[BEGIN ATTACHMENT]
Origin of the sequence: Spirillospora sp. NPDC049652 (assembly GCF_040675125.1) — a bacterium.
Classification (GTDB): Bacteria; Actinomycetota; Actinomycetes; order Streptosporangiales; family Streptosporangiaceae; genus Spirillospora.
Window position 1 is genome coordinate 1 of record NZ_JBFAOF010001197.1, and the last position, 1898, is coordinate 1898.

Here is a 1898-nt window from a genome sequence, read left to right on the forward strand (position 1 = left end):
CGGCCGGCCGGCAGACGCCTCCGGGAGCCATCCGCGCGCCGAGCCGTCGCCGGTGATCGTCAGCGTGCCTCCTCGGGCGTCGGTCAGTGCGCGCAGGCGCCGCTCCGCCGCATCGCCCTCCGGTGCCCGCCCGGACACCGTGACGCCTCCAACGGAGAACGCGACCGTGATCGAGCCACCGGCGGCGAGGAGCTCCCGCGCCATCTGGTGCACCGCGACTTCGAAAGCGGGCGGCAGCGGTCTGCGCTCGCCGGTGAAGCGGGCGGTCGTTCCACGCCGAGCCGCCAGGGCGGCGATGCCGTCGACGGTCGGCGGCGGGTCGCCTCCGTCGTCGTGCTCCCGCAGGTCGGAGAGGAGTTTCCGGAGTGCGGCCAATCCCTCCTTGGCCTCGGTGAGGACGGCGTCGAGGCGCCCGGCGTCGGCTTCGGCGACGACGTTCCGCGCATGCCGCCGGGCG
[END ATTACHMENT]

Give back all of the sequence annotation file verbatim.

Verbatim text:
Origin of the sequence: Spirillospora sp. NPDC049652 (assembly GCF_040675125.1) — a bacterium.
Classification (GTDB): Bacteria; Actinomycetota; Actinomycetes; order Streptosporangiales; family Streptosporangiaceae; genus Spirillospora.
Window position 1 is genome coordinate 1 of record NZ_JBFAOF010001197.1, and the last position, 1898, is coordinate 1898.

Here is a 1898-nt window from a genome sequence, read left to right on the forward strand (position 1 = left end):
CGGCCGGCCGGCAGACGCCTCCGGGAGCCATCCGCGCGCCGAGCCGTCGCCGGTGATCGTCAGCGTGCCTCCTCGGGCGTCGGTCAGTGCGCGCAGGCGCCGCTCCGCCGCATCGCCCTCCGGTGCCCGCCCGGACACCGTGACGCCTCCAACGGAGAACGCGACCGTGATCGAGCCACCGGCGGCGAGGAGCTCCCGCGCCATCTGGTGCACCGCGACTTCGAAAGCGGGCGGCAGCGGTCTGCGCTCGCCGGTGAAGCGGGCGGTCGTTCCACGCCGAGCCGCCAGGGCGGCGATGCCGTCGACGGTCGGCGGCGGGTCGCCTCCGTCGTCGTGCTCCCGCAGGTCGGAGAGGAGTTTCCGGAGTGCGGCCAATCCCTCCTTGGCCTCGGTGAGGACGGCGTCGAGGCGCCCGGCGTCGGCTTCGGCGACGACGTTCCGCGCATGCCGCCGGGCG